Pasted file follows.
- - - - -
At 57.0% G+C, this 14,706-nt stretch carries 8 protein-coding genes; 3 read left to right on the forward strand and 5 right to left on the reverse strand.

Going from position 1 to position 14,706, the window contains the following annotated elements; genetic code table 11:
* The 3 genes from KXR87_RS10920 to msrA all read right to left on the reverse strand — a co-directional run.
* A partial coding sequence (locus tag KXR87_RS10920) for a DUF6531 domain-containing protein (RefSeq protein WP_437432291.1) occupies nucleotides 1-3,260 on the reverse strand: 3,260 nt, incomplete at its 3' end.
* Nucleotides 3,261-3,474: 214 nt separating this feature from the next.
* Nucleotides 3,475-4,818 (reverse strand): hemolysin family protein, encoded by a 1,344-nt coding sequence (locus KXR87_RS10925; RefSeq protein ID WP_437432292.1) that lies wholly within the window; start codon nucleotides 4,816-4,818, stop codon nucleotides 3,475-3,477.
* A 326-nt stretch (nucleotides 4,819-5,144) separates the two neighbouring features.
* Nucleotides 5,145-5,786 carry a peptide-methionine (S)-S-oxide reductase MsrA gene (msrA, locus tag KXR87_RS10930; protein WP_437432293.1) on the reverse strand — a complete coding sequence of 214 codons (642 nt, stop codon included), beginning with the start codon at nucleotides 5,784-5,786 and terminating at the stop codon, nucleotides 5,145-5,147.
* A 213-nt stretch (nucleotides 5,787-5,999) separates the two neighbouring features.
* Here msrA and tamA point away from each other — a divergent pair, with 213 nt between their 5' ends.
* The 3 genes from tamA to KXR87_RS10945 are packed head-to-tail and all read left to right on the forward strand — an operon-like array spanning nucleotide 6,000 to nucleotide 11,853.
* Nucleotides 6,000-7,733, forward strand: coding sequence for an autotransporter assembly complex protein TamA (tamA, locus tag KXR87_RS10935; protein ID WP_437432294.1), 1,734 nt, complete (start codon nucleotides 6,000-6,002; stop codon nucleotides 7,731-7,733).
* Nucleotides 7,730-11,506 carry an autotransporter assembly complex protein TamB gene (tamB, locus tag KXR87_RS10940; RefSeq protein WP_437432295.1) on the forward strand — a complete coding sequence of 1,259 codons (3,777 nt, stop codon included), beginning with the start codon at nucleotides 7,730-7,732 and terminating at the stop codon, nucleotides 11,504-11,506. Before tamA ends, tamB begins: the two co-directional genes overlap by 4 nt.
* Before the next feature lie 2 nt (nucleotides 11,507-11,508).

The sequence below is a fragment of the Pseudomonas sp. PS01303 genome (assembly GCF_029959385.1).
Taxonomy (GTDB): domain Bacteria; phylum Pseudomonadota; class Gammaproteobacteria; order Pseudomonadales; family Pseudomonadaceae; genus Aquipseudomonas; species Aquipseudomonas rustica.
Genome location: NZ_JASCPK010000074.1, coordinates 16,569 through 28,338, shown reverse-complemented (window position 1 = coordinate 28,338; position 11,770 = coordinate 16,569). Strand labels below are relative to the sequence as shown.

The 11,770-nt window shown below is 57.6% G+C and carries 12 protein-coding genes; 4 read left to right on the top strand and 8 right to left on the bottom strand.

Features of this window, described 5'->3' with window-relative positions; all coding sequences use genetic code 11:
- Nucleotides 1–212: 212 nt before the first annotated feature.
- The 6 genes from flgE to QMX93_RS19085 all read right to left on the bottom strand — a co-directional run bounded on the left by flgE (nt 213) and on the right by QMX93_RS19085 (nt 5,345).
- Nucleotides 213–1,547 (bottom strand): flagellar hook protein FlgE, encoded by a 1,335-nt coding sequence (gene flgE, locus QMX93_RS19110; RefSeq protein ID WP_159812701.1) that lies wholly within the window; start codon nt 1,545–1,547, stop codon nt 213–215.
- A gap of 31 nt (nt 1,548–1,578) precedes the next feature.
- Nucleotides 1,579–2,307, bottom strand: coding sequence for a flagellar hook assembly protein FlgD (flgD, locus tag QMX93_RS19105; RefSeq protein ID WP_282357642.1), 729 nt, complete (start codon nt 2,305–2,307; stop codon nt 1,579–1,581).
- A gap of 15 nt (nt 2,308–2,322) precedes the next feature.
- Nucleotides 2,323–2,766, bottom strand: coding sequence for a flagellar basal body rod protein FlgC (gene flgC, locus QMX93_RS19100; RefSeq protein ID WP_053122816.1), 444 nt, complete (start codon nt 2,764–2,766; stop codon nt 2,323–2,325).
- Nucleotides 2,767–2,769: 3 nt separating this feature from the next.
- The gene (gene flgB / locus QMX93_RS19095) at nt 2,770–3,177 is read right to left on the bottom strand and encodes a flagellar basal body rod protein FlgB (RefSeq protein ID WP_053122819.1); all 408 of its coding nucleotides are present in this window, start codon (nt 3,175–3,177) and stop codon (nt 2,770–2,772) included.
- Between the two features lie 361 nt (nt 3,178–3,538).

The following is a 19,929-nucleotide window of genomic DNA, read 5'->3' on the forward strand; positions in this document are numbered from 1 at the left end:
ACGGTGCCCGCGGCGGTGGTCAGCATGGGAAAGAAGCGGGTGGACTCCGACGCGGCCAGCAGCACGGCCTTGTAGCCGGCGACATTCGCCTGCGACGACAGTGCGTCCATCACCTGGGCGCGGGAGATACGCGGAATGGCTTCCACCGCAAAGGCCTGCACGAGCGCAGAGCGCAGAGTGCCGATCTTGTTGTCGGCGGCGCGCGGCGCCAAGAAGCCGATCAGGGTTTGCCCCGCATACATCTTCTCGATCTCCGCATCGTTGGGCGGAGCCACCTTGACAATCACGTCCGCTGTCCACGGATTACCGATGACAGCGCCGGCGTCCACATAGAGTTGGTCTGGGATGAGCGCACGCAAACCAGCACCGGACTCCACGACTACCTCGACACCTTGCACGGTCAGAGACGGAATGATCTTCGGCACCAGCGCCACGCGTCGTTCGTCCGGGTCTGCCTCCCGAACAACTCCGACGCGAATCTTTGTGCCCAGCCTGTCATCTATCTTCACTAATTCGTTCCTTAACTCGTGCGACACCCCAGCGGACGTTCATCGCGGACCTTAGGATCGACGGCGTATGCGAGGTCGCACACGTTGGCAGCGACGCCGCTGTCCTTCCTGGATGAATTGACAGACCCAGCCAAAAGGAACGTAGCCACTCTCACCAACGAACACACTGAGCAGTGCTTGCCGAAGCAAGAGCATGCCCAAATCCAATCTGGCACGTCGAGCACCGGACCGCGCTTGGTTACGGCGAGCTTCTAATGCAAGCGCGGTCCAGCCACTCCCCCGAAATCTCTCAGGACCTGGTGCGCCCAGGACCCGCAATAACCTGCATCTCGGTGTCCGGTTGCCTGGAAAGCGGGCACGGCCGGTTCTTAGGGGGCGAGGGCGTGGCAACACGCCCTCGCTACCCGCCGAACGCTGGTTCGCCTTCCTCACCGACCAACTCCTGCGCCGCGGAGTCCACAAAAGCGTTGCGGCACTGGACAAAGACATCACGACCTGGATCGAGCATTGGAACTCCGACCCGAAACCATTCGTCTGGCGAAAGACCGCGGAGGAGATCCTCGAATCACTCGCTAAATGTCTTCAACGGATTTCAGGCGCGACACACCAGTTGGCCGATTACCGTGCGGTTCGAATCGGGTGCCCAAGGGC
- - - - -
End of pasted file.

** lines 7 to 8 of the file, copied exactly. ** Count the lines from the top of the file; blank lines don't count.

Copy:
* A 326-nt stretch (nucleotides 4,819-5,144) separates the two neighbouring features.
* Nucleotides 5,145-5,786 carry a peptide-methionine (S)-S-oxide reductase MsrA gene (msrA, locus tag KXR87_RS10930; protein WP_437432293.1) on the reverse strand — a complete coding sequence of 214 codons (642 nt, stop codon included), beginning with the start codon at nucleotides 5,784-5,786 and terminating at the stop codon, nucleotides 5,145-5,147.